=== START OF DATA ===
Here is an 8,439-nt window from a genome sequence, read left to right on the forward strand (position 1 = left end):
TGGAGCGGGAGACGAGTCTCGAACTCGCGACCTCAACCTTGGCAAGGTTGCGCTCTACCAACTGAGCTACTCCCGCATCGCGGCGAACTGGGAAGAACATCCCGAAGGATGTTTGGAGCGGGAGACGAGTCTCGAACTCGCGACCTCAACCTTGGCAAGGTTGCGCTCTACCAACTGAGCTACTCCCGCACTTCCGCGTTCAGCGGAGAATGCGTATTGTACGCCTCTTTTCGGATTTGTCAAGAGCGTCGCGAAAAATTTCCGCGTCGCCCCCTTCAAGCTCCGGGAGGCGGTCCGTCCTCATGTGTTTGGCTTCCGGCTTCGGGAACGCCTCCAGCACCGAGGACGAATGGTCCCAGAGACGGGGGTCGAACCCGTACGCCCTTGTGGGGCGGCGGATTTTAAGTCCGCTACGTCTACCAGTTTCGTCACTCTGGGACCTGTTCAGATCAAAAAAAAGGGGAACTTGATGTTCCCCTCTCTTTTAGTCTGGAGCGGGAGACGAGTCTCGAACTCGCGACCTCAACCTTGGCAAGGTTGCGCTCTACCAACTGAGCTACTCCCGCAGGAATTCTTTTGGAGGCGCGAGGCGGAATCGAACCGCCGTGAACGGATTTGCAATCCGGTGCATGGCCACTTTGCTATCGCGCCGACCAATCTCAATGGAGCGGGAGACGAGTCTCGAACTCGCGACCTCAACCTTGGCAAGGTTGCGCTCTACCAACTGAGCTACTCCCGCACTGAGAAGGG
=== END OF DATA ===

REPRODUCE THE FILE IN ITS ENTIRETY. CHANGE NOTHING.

Here is an 8,439-nt window from a genome sequence, read left to right on the forward strand (position 1 = left end):
TGGAGCGGGAGACGAGTCTCGAACTCGCGACCTCAACCTTGGCAAGGTTGCGCTCTACCAACTGAGCTACTCCCGCATCGCGGCGAACTGGGAAGAACATCCCGAAGGATGTTTGGAGCGGGAGACGAGTCTCGAACTCGCGACCTCAACCTTGGCAAGGTTGCGCTCTACCAACTGAGCTACTCCCGCACTTCCGCGTTCAGCGGAGAATGCGTATTGTACGCCTCTTTTCGGATTTGTCAAGAGCGTCGCGAAAAATTTCCGCGTCGCCCCCTTCAAGCTCCGGGAGGCGGTCCGTCCTCATGTGTTTGGCTTCCGGCTTCGGGAACGCCTCCAGCACCGAGGACGAATGGTCCCAGAGACGGGGGTCGAACCCGTACGCCCTTGTGGGGCGGCGGATTTTAAGTCCGCTACGTCTACCAGTTTCGTCACTCTGGGACCTGTTCAGATCAAAAAAAAGGGGAACTTGATGTTCCCCTCTCTTTTAGTCTGGAGCGGGAGACGAGTCTCGAACTCGCGACCTCAACCTTGGCAAGGTTGCGCTCTACCAACTGAGCTACTCCCGCAGGAATTCTTTTGGAGGCGCGAGGCGGAATCGAACCGCCGTGAACGGATTTGCAATCCGGTGCATGGCCACTTTGCTATCGCGCCGACCAATCTCAATGGAGCGGGAGACGAGTCTCGAACTCGCGACCTCAACCTTGGCAAGGTTGCGCTCTACCAACTGAGCTACTCCCGCACTGAGAAGGG